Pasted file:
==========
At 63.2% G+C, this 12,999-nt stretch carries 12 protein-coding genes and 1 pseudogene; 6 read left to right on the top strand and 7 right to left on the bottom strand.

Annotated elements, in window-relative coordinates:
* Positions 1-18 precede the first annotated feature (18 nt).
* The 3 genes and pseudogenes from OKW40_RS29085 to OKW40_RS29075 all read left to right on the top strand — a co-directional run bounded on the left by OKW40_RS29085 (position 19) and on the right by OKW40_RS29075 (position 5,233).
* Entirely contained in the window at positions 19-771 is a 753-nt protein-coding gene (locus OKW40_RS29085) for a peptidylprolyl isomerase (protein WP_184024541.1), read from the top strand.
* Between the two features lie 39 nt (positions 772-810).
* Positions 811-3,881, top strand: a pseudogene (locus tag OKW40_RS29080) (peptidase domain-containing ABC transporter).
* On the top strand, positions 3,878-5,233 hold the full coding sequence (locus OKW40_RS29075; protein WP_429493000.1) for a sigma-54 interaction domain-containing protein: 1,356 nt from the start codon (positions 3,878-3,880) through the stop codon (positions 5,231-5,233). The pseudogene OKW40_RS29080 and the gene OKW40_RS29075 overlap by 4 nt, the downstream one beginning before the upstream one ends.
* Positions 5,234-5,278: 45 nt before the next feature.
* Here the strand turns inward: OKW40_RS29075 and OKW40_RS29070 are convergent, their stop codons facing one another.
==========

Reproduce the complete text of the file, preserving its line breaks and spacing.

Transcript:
At 63.2% G+C, this 12,999-nt stretch carries 12 protein-coding genes and 1 pseudogene; 6 read left to right on the top strand and 7 right to left on the bottom strand.

Annotated elements, in window-relative coordinates:
* Positions 1-18 precede the first annotated feature (18 nt).
* The 3 genes and pseudogenes from OKW40_RS29085 to OKW40_RS29075 all read left to right on the top strand — a co-directional run bounded on the left by OKW40_RS29085 (position 19) and on the right by OKW40_RS29075 (position 5,233).
* Entirely contained in the window at positions 19-771 is a 753-nt protein-coding gene (locus OKW40_RS29085) for a peptidylprolyl isomerase (protein WP_184024541.1), read from the top strand.
* Between the two features lie 39 nt (positions 772-810).
* Positions 811-3,881, top strand: a pseudogene (locus tag OKW40_RS29080) (peptidase domain-containing ABC transporter).
* On the top strand, positions 3,878-5,233 hold the full coding sequence (locus OKW40_RS29075; protein WP_429493000.1) for a sigma-54 interaction domain-containing protein: 1,356 nt from the start codon (positions 3,878-3,880) through the stop codon (positions 5,231-5,233). The pseudogene OKW40_RS29080 and the gene OKW40_RS29075 overlap by 4 nt, the downstream one beginning before the upstream one ends.
* Positions 5,234-5,278: 45 nt before the next feature.
* Here the strand turns inward: OKW40_RS29075 and OKW40_RS29070 are convergent, their stop codons facing one another.